Yesterday headlines blared that ABC's The Bachelor had selected its first "non-white" bachelor in Juan Pablo Galavis. But Juan Pablo, sexy though he may be, is an easy way for the franchise to address one of its most persistent problems. 

Following Monday night's announcement, The Hollywood Reporter's Kimberly Nordyke wrote that ABC confirmed that Galavis "will become the first non-Caucasian Bachelor or Bachelorette in franchise history." Her story was headlined that ABC named its first "non-white" Bachelor. That's big news for The Bachelor franchise, especially considering last year it endured a very public discrimination lawsuit led by two African-American men. (Though, it was ultimately dismissed.) Galavis, single father and former pro-soccer player, is Venezuelan, but was born in New York. He speaks with a heavy accent.  

The thing is, for the first "non-Caucasian" Galavis looks pretty much like many Bachelors before him. Dana Schuster in the New York Post wrote that Galavis "looks so white he could easily slip into a Mitt Romney family photo." Tweeting The Hollywood Reporter's link, Rachel Dodes Wortman of The Wall Street Journal wrote "he looks pretty white to me, though." Author Jennifer Weiner, who has made a habit of live tweeting The Bachelor and Bachelorette, said that he "fits the mold." She told us: "They didn’t go outside the books of what that guy looks like. It's not like the next bachelor looks like Barack Obama or has dreadlocks or has darker skin even." 

Galavis is a simple solution for ABC to get some good press when it comes to The Bachelor and diversity. The fact that Galavis happens to be Latino is "a bonus for them," Kristen Baldwin, who writes Bachelor and Bachelorette recaps for Entertainment Weekly, told us in a phone conversation yesterday. As Baldwin, who is also EW's Executive Editor for Integrated Content, pointed out, following the revelation of the discrimination suit, ABC handed the Bachelor mantel to former Kansas State University football player Sean Lowe. "They cast the whitest man on the planet after the lawsuit and the show did fine," Baldwin explained. "There was no sort of backlash. I think they were not feeling the pressure to cast a minority in this role. They were really just going to cast whoever the fan favorite was."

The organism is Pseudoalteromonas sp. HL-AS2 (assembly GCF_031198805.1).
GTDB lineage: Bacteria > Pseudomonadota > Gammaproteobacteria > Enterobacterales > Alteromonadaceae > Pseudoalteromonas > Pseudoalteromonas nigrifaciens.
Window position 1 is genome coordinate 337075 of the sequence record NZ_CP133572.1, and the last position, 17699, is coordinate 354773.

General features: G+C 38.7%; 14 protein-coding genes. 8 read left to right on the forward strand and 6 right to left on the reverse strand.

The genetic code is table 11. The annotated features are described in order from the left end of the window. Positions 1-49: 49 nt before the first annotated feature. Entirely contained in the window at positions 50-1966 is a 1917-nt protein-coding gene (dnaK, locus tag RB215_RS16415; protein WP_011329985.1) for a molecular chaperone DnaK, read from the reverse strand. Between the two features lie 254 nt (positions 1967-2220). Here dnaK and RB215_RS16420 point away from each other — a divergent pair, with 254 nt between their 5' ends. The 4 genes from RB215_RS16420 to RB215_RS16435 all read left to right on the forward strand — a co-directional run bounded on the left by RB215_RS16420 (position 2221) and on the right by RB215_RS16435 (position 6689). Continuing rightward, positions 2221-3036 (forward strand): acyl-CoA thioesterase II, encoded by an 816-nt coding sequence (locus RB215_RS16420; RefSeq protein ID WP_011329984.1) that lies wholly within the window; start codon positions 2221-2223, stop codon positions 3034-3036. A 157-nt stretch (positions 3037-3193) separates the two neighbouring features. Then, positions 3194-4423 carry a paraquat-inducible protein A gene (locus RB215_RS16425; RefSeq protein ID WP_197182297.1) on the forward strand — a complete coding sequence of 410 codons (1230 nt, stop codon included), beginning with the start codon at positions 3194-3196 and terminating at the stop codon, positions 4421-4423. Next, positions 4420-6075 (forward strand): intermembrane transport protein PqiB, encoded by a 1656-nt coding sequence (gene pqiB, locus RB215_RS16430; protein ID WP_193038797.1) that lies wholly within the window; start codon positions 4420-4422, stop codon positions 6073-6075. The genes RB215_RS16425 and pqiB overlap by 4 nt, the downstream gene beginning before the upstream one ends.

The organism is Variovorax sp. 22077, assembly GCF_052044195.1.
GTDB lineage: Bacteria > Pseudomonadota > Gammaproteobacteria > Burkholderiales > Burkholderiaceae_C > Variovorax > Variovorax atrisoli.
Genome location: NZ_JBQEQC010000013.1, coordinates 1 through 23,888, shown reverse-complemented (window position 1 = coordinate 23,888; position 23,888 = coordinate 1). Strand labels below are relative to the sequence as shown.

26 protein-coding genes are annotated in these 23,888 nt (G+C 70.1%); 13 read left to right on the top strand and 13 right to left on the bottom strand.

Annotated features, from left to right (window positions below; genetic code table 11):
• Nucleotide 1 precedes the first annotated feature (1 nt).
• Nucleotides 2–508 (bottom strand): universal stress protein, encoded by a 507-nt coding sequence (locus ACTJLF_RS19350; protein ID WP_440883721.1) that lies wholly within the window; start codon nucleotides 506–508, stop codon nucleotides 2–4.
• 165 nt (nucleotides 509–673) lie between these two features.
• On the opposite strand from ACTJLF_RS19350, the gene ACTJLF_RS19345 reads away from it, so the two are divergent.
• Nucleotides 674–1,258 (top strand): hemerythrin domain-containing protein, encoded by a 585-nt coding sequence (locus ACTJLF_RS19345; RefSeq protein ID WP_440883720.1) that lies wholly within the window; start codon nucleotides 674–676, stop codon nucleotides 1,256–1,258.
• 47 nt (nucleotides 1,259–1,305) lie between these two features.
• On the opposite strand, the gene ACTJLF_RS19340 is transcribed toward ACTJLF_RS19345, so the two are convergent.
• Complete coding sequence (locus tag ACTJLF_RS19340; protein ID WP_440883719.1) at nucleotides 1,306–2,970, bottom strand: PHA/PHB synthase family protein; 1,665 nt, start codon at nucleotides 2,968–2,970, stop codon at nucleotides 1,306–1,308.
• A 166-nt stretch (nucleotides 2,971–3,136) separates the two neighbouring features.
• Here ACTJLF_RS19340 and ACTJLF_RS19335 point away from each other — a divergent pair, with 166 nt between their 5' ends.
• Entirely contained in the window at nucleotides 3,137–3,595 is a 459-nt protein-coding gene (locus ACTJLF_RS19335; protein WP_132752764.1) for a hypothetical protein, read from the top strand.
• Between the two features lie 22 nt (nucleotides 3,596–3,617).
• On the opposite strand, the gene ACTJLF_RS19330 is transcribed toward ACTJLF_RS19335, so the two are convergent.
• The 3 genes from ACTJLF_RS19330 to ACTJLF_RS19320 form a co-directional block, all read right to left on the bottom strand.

And that fan favorite happened to be Galavis, who emerged unscathed even though he was eliminated on the just-concluded Bachelorette season. "He got the good-guy edit," Weiner told us. The question is now, Weiner said, what the rest of the cast looks like. "I’m going to be very interested to see what kind of women show up for him, what kind of women get cast to vie for his love," she said. "Maybe we’ll get some more diversity too and that would be great." 

The lack of diversity among the shows contestants is a big part of the problem, Tampa Bay Times TV critic Eric Deggans wrote yesterday. "The show’s recent formula of choosing Bachelors and Bachelorettes – people who get to pick a potential mate from more than two dozen hopefuls of the opposite sex – from those who have already been on one of the shows seems to only reinforce its diversity issues," he wrote. "If black or Asian contestants have a tough time making headway as contestants, they have even fewer chances of ascending to the show’s 'power' positions.     

Though, there are those who say that the importance of the Galavis choice shouldn't be understated. Speaking to The Wrap's Jethro Nededog, Lee Hernandez, who has served as the entertainment editor of the Huffington Post's Latino Voices, said "it's about time," adding that "Latinos come in all shapes, sizes and colors." 

The question then becomes how he's portrayed. Deggans worried that ABC will turn him into a stereotypical "Latin lover." Baldwin said she would worry about that, though the show, being what it is, will undoubtedly "do some tasteless stuff. Whether or not it will relate to him being Latino we’ll see." 

"I’m really going to be interested to see if this is any different than a typical Bachelor season, but even if its not I guess that's progress too," Weiner said.